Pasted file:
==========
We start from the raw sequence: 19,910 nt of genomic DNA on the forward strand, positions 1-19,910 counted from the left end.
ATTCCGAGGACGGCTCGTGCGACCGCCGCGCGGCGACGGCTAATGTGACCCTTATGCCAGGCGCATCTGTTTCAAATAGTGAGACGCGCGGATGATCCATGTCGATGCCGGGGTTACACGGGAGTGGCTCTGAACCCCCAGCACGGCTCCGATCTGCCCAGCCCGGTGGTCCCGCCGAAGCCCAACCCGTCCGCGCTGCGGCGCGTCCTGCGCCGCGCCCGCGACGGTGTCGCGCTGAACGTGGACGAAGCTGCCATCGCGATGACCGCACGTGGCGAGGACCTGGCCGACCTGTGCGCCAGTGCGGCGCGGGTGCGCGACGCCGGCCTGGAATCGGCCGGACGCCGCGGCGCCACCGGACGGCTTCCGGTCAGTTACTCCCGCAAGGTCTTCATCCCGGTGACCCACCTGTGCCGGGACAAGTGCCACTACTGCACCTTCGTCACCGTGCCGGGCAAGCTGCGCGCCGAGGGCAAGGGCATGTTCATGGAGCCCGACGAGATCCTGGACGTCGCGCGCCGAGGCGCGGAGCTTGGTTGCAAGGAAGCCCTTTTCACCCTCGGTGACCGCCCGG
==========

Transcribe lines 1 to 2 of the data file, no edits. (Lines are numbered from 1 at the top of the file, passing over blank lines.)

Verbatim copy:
We start from the raw sequence: 19,910 nt of genomic DNA on the forward strand, positions 1-19,910 counted from the left end.
ATTCCGAGGACGGCTCGTGCGACCGCCGCGCGGCGACGGCTAATGTGACCCTTATGCCAGGCGCATCTGTTTCAAATAGTGAGACGCGCGGATGATCCATGTCGATGCCGGGGTTACACGGGAGTGGCTCTGAACCCCCAGCACGGCTCCGATCTGCCCAGCCCGGTGGTCCCGCCGAAGCCCAACCCGTCCGCGCTGCGGCGCGTCCTGCGCCGCGCCCGCGACGGTGTCGCGCTGAACGTGGACGAAGCTGCCATCGCGATGACCGCACGTGGCGAGGACCTGGCCGACCTGTGCGCCAGTGCGGCGCGGGTGCGCGACGCCGGCCTGGAATCGGCCGGACGCCGCGGCGCCACCGGACGGCTTCCGGTCAGTTACTCCCGCAAGGTCTTCATCCCGGTGACCCACCTGTGCCGGGACAAGTGCCACTACTGCACCTTCGTCACCGTGCCGGGCAAGCTGCGCGCCGAGGGCAAGGGCATGTTCATGGAGCCCGACGAGATCCTGGACGTCGCGCGCCGAGGCGCGGAGCTTGGTTGCAAGGAAGCCCTTTTCACCCTCGGTGACCGCCCGG